The report’s authors find that obtaining the substantial benefits of protecting 30% of the planet’s land and ocean, requires an average annual investment of roughly $140 billion by 2030. The world currently invests just over $24 billion per year in protected areas.

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“This investment pales in comparison to the economic benefits that additional protected areas would deliver and to the far larger financial support currently given to other sectors,” said Enric Sala, co-author of this report, explorer-in-residence at the National Geographic Society and the author of the forthcoming book The Nature of Nature: Why We Need the Wild (August 2020). “Investing to protect nature would represent less than one-third of the amount that governments spend on subsidies to activities that destroy nature. It would represent 0.16% of global GDP and require less investment than the world spends on video games every year.”

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The Campaign for Nature (CFN), which commissioned this report, is working with a growing coalition of over 100 conservation organizations, and scientists around the world in support of the 30%+ target, and increased financial support for conservation. CFN is also working with Indigenous leaders to ensure full respect for Indigenous rights and free, prior, and informed consent. CFN recommends that funding comes from all sources, including official development assistance, governments’ domestic budgets, climate financing directed to nature-based solutions, philanthropies, corporations, and new sources of revenue or savings through regulatory and subsidy changes. As 70-90% of the cost would be focused on low and middle income countries because of the location of the world’s most threatened biodiversity, these countries will require financial assistance from multiple sources.

Source: Campaign for Nature press release in English, Spanish, and French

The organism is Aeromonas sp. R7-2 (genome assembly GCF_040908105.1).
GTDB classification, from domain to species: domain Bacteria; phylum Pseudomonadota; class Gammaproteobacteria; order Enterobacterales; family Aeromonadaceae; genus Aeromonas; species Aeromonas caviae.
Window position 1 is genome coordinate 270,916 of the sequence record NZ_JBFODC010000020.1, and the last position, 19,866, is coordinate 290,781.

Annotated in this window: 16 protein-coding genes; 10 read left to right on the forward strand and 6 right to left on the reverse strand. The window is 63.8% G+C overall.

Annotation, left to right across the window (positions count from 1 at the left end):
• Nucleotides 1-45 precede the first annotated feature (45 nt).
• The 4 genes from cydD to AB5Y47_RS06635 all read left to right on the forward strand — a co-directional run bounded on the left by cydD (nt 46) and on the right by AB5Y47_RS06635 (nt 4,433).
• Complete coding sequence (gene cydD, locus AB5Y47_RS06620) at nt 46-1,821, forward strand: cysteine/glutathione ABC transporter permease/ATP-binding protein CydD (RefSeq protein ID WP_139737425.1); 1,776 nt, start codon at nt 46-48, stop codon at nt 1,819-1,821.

Citation: Anthony Waldron; Vanessa Adams; James Allan; Andy Arnell; Greg Asner; Scott Atkinson; Alessandro Baccini; Jonathan EM Baillie; Andrew Balmford; J Austin Beau; Luke Brander; Eduardo Brondizio; Aaron Bruner; Neil Burgess; K Burkart; Stuart Butchart; Rio Button; Roman Carrasco; William Cheung; Villy Christensen; Andy Clements; Marta Coll; Moreno di Marco; Marine Deguignet; Eric Dinerstein; Erle Ellis; Florian Eppink; Jamison Ervin; Anita Escobedo; John Fa; Alvaro Fernandes-Llamazares; Sanjiv Fernando; Shinichiro Fujimori; Beth Fulton; Stephen Garnett; James Gerber; David Gill; Trisha Gopalakrishna; Nathan Hahn; Ben Halpern; Tomoko Hasegawa; Petr Havlik; Vuokko Heikinheimo; Ryan Heneghan; Ella Henry; Florian Humpenoder; Harry Jonas; Kendall Jones; Lucas Joppa; A.R. Joshi; Martin Jung; Naomi Kingston; Carissa Klein; Tamas Krisztin; Vicky Lam; David Leclere; Peter Lindsey; Harvey Locke; TE Lovejoy; Philip Madgwick; Yadvinder Malhi; Pernilla Malmer; Martine Maron; Juan Mayorga; Hans van Meijl; Dan Miller; Zsolt Molnar; Nathaniel Mueller; Nibedita Mukherjee; Robin Naidoo; Katia Nakamura; Prakash Nepal; RF Noss; Beth O’Leary; D Olson; Juliano Palcios Abrantes; Midori Paxton; Alexander Popp; Hugh Possingham; Jeff Prestemon; April Reside; Catherine Robinson; John Robinson; Enric Sala; Kim Scherrer; Mark Spalding; Anna Spenceley; Jeroen Steenbeck; Elke Stehfest; Bernardo Strassborg; Rashid Sumaila; Kirsty Swinnerton; Jocelyne Sze; Derek Tittensor; Tuuli Toivonen; Alejandra Toledo; Pablo Negret Torres; Willem-Jan Van Zeist; James Vause; Oscar Venter; Thais Vilela; Piero Visconti; Carly Vynne; Reg Watson; James Watson; Eric Wikramanayake; Brooke Williams; Brendan Wintle; Stephen Woodley; Wenchao Wu; Kerstin Zander; Yuchen Zhang; YP Zhang (2020) Protecting 30% of the planet for Nature: costs, benefits and economic implications, Campaign for Nature